Pablo Picasso, Paloma et sa poupée, December 13, 1952. Oil on plywood. 28¾ by 23½ inches PICAS 1952.0008. © 2012 Pablo Picasso/Artists Rights Society (ARS), New York. Courtesy Gagosian Gallery. Private Collection. Photo by Eric Baudouin.

"When Pablo informed me that nobody would leave a man like him, I said ‘Ha! That we will see!' Pablo should not have provoked my aggressiveness," Françoise Gilot told John Richardson in a frank interview published in the catalogue for "Picasso and Françoise Gilot: Paris-Vallauris, 1943–1953." The exhibition, currently on view at Gagosian in New York [through June 30], centers on an emotional partnership and artistic dialogue between two painters that spanned over a decade.

When the pair met in Paris, near the end of World War II, Gilot was 21 and Picasso 62. He was already famous, but she wasn't a fan. She preferred the work of his former collaborator and rival, Braque, which caused Picasso considerable consternation. The couple did, however, share a deep admiration for Matisse, whom they frequently visited in the South of France after the war. The wide range of works in the show—some 250 paintings, works on paper, sculptures and ceramics by Picasso, plus a gallery filled with 30 representative examples of Gilot's paintings and drawings—proves that despite their often rocky relationship, the period was mostly buoyant and exceptionally fruitful for both artists.


The fourth in a series of Richardson-organized Picasso extravaganzas at Gagosian, the show follows the critically acclaimed 2011 exhibition "Picasso and Marie-Thérèse: L'amour fou," which focused on the artist's work and lover in the 1930s. This time, Richardson had the distinct advantage that Picasso's subsequent life-partner, Gilot, is still very much alive—at age 90. She provided a firsthand account of the times, and an insider's view of the work. For instance, in the catalogue, she offers a personal reading of Picasso's 1950 Winter Landscape, featuring an expressionist twist on a Cubist landscape that is one of the highlights of the show. She sees the gnarled tree branches in conflict-the thinner one alluding to herself, the thick one to Picasso. The work had special significance for the couple and also intrigued Matisse when they brought it to his studio to show him. He immediately hung it on his studio wall and wanted to keep it for himself.

"Françoise was a dream to work with," Richardson told A.i.A. "Although I gave her 1964 book Life with Picasso a negative review when it appeared—I'd just spent quite a bit of time with Picasso and Jacqueline before I read the book, you see, so I reacted unfavorably to it—she doesn't hold a grudge. We worked well together. She was trained as a lawyer as well as an artist, so she expresses herself very lucidly, very precisely." 

In the exhibition, Picasso's numerous portraits of Gilot are consistently elegant and stately; they contrast with his often comic images of their two children, Paloma and Claude, in which the artist makes a self-conscious effort to paint like a child. While upbeat and engaging, the exhibition is apparently not focused on a particularly important or profound period in Picasso's oeuvre.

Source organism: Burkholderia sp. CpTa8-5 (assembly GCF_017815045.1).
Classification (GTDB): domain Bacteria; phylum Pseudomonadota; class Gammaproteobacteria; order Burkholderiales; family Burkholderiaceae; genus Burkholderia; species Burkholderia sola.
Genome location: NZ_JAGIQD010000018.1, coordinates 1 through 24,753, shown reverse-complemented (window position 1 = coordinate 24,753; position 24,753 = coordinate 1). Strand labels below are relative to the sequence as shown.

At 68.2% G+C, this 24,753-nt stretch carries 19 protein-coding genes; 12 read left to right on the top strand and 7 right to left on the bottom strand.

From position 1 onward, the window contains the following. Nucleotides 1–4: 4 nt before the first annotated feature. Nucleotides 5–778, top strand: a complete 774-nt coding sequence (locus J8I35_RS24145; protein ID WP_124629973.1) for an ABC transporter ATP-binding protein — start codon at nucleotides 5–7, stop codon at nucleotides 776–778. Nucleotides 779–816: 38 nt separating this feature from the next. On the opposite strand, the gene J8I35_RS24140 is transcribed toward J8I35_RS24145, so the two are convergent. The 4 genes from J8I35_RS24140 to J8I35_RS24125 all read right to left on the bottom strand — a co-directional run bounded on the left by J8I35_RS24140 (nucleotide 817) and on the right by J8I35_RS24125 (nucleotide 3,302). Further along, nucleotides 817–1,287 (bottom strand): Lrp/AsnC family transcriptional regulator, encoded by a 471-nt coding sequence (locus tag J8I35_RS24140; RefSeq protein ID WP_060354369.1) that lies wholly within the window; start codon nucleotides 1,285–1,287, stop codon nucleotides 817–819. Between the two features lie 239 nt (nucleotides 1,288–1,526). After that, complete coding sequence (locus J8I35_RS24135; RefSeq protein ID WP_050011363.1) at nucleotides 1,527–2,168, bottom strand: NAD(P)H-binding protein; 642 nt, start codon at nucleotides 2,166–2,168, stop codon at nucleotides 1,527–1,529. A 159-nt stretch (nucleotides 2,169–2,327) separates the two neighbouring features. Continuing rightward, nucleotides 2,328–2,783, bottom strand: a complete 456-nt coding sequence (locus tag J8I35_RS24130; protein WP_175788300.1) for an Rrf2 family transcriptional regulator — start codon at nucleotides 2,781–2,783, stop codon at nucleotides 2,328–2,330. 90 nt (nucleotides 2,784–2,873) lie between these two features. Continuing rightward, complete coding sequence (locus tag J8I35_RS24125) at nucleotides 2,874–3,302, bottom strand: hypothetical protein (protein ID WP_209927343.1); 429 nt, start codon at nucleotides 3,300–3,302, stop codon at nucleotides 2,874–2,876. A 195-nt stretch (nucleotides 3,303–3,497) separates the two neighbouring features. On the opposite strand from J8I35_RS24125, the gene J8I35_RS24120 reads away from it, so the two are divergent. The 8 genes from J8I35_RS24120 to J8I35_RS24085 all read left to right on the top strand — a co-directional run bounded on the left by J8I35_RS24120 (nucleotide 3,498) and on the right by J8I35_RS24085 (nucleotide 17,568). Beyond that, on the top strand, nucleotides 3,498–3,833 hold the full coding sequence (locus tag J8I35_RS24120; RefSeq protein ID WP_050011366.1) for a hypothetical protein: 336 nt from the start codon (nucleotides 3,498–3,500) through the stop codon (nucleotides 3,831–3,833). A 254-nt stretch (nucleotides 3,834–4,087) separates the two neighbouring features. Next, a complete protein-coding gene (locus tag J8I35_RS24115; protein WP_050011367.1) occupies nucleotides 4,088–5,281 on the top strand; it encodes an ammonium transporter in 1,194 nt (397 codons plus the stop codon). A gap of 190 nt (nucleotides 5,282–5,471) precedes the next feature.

Richardson disagrees. He told A.i.A., "My primary aim in this exhibition was not to explore the tumultuous relationship of Gilot and Picasso—I'd already gone in that direction for ‘Marie-Thérèse: L'amour fou'—but to focus on Picasso's revolutionary achievements of the 1940s and '50s. He completely transformed ceramics into a sculptural medium, and had a similarly radical approach to lithography, which previously had been considered only a second-rate medium."

In fact, when Picasso turned his attention to ceramics in the early 1950s, the prodigious and prestigious output from his studio in Vallauris helped revive the entire moribund pottery industry in southern France. One of best parts of the exhibition is an alcove with some strong examples of his ceramic works, set against a photo mural background—a life-size image of his studio, which helps evoke the time as well as the mood of the place.

The extensive showing of lithographs is also aided by dramatic installation techniques. "Lithographs, by their nature, are basically flat," Richardson offered, "so we tried to give them an added sense of depth by  hanging them several inches from the wall. And I was hoping that the pistachio-colored walls would convey the look of an aquarium!"

Although Gilot has a substantial reputation as an artist in Europe, her work is little known in the U.S. One of the show's surprises is that Richardson set aside an entire gallery for her works within the exhibition. "I wanted people to see how extremely professional she is, and how her work in some way decries Picasso's. She was already an accomplished artist at age 17."

The display affords an opportunity to compare her efforts with Picasso's contemporaneous works. In general, to my eye, Gilot's art seems schematic and employs a rather too tidy manipulation of cubist devices. However, at times, she moves closer than Picasso toward pure abstraction in her most bold and best works. Richardson concurs: "Françoise's drawing of a circle in the show [Le peintre, 1948] was a response to Picasso's comments about what to do when the world descends into chaos and destruction. She said she would spend her days attempting to draw freehand a perfect circle."